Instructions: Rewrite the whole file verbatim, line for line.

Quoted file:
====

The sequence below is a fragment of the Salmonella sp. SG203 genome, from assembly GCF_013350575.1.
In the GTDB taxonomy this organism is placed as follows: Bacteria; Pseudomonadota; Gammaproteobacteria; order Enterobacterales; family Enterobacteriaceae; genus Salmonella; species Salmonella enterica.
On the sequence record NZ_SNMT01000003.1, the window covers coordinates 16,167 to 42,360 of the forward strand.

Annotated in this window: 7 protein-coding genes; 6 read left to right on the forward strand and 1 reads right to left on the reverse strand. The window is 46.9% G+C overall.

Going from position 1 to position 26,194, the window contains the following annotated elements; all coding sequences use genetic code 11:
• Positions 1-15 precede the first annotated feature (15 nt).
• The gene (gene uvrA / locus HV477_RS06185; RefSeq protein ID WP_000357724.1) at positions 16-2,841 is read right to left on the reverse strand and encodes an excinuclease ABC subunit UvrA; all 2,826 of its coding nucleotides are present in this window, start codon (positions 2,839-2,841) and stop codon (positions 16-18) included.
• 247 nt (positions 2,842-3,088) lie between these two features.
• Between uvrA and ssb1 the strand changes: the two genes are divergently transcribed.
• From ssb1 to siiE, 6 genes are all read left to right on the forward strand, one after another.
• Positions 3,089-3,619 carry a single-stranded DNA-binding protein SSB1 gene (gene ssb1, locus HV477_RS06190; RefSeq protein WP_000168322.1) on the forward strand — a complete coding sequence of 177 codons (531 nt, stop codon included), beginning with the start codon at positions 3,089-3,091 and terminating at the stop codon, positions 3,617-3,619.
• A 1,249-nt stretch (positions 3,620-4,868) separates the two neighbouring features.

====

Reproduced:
The sequence below is a fragment of the Salmonella sp. SG203 genome, from assembly GCF_013350575.1.
In the GTDB taxonomy this organism is placed as follows: Bacteria; Pseudomonadota; Gammaproteobacteria; order Enterobacterales; family Enterobacteriaceae; genus Salmonella; species Salmonella enterica.
On the sequence record NZ_SNMT01000003.1, the window covers coordinates 16,167 to 42,360 of the forward strand.

Annotated in this window: 7 protein-coding genes; 6 read left to right on the forward strand and 1 reads right to left on the reverse strand. The window is 46.9% G+C overall.

Going from position 1 to position 26,194, the window contains the following annotated elements; all coding sequences use genetic code 11:
• Positions 1-15 precede the first annotated feature (15 nt).
• The gene (gene uvrA / locus HV477_RS06185; RefSeq protein ID WP_000357724.1) at positions 16-2,841 is read right to left on the reverse strand and encodes an excinuclease ABC subunit UvrA; all 2,826 of its coding nucleotides are present in this window, start codon (positions 2,839-2,841) and stop codon (positions 16-18) included.
• 247 nt (positions 2,842-3,088) lie between these two features.
• Between uvrA and ssb1 the strand changes: the two genes are divergently transcribed.
• From ssb1 to siiE, 6 genes are all read left to right on the forward strand, one after another.
• Positions 3,089-3,619 carry a single-stranded DNA-binding protein SSB1 gene (gene ssb1, locus HV477_RS06190; RefSeq protein WP_000168322.1) on the forward strand — a complete coding sequence of 177 codons (531 nt, stop codon included), beginning with the start codon at positions 3,089-3,091 and terminating at the stop codon, positions 3,617-3,619.
• A 1,249-nt stretch (positions 3,620-4,868) separates the two neighbouring features.